Engine Starter Description



The purpose of the starter is to start the engine, Type 911 and 912 cars are equipped with a starter of 0,8 HP rating, designed for 12 V systems. The starter has a helical spline drive with a self-releasing pinion (BOSCH Type EB).

As in most cases, the starter is a DC motor. It provides a considerable amount of torque needed for turning the crankshaft at speeds needed for starting the engine and with enough force to overcome the initial resistance on the compression stroke.

To obtain the necessary torque from a starter and battery of proportionately acceptable size, the starter drives the starter ring on the flywheel with a small pinion. The gear teeth in the starter ring and starter pinion are beveled on one side to make engagement smoother,


Due to the high gear reduction ratio between the starter ring and pinion, the pinion cannot remain engaged with the starter ring longer than necessary since the armature would be forced to spin at excessively high revolutions. Therefore, the connection between the armature and starter ring must be automatically interrupted as soon as the engine has fired up. In the BOSCH helical spline starters the interruption is accomplished by means of an overrunning clutch situated between the pinion and armature. The clutch breaks the connection as soon as the engine speed becomes higher than that of the starter. A coupling, which rides on the helical spline shaft of the armature, is connected with the pinion through the overrunning clutch. Located on the coupling is an actuating sleeve which can slide back and forth. A fork-shaped end of the actuating lever is constantly engaged in the actuating sleeve. The actuating lever moves the locking ring forward. Balls located in the coupling bores are freed and the pinion is free to move towards the engagement phase. When moving forward, the pinion rotates on the helical splines. The application of thrust and rotation prompted the designation as helical spline starter.


When the starter/ ignition key is switched on for starting, the starter solenoid is energized, The actuating lever pushes the actuating sleeve and the locking ring against the engagement ring; through this action, the engagement spring is tensioned,

When the locking ring has moved forward by about 1/8 in. (2 -3 mm), the balls located in the bores of the coupling are freed and can slide out of the shaft groove into the enlarged part of the locking ring. Thus the engagement components are freed and the fork begins to move the pinion; being mechanically connected to the helical splines, the pinion "bores" itself with a turning motion into the teeth in the starter ring on the flywheel. A t this time, the switch in the solenoid closes and, simultaneously, energizes the main field windings, causing the armature to turn. As the armature proceeds to turn, the effect of the helical splines further presses the pinion into the starter ring up to the point where the balls come to rest against the flanks of the helical spline portion on the armature shaft.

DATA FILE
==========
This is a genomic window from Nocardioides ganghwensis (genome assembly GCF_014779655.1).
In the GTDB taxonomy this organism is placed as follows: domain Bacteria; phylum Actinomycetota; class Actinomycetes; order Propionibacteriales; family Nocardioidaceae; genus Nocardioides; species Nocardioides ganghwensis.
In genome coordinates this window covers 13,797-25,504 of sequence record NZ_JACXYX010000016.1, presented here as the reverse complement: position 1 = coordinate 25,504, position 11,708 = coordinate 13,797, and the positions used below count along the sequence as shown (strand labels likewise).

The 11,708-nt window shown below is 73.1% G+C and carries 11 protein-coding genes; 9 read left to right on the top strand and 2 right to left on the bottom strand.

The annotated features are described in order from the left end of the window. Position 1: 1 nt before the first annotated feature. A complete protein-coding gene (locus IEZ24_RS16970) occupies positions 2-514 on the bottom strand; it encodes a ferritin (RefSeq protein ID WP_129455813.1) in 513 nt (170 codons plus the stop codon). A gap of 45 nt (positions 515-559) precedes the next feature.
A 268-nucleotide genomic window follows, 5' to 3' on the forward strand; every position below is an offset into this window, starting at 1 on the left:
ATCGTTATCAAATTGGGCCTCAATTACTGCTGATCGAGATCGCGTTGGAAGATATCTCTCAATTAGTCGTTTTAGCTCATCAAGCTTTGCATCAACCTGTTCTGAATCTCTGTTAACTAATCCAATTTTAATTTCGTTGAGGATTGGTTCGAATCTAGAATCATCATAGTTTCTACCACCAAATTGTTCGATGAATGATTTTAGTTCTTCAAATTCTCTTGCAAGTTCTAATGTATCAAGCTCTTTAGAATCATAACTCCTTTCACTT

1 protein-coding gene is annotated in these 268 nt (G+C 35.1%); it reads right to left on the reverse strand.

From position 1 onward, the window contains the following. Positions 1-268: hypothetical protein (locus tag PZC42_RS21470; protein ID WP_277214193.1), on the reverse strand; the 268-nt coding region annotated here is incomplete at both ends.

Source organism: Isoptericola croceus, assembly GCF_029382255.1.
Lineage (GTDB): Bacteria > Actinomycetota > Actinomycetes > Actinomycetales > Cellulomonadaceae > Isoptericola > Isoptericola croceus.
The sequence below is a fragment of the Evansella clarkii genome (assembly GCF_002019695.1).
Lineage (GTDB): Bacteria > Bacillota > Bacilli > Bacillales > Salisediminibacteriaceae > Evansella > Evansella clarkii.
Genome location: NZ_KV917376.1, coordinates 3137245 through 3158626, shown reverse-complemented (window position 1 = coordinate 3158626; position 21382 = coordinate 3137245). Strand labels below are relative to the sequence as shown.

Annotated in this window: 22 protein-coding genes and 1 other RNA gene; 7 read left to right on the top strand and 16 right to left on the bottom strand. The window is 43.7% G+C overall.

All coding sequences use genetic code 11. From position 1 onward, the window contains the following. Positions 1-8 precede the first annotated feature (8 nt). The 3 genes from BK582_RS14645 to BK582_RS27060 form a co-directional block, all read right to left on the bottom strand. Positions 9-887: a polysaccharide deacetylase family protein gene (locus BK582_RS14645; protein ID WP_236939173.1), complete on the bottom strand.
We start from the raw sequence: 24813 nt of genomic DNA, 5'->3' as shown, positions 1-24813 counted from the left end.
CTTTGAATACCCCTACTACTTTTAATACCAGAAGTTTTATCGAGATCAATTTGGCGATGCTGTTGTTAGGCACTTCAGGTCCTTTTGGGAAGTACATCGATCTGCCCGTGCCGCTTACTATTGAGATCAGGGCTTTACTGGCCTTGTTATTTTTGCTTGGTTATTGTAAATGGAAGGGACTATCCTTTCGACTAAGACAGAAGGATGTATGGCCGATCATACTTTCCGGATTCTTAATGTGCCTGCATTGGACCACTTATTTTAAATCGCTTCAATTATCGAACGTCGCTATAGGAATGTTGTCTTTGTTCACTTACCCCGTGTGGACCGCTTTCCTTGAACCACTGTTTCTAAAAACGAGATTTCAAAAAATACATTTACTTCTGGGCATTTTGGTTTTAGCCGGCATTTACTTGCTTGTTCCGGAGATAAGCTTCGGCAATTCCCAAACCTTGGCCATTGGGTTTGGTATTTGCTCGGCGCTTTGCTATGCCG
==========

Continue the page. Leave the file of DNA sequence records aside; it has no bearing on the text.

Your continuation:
The actuating lever, also mechanically connected to the engagement components, is dragged along in the forward direction and tensions the disengagement spring located on the drag link of the solenoid switch. If, for instance, the pinion should be stuck due to gear tooth pressure in cases where the engine fails to fire up, the disengagement spring makes the solenoid plunger move back enough to open the switch contacts when the starter switch is released.

As a result, the starter is deenergized, gear tooth pressure ceases, and the pinion is drawn back through spring tension.

Normally, the pinion leaves the starter ring when the starter switch is released due to spring force exerted by the solenoid return spring which travels the distance allowed by the disengagement spring. This occurrence is further supported by the fact that the overrun clutch breaks the torque transmitting connection between the pinion and armature shaft when the engine begins to turn faster than the armature. This also protects the armature from over-speeding.

Under the pressure of the engagement spring, the balls return into their groove in the shaft. The engagement spring decompresses further and pushes the locking ring over the balls. The brake disc is pressed against the brake pot of the armature and, at the same time, the balls in the coupling bores are pressed against the edge of the resting groove in the armature shaft. The decelerating armature is thus braked under the pressure of the engagement spring, further supported in this by the solenoid return spring.
Last modified: Mon, 17 Jan 2005


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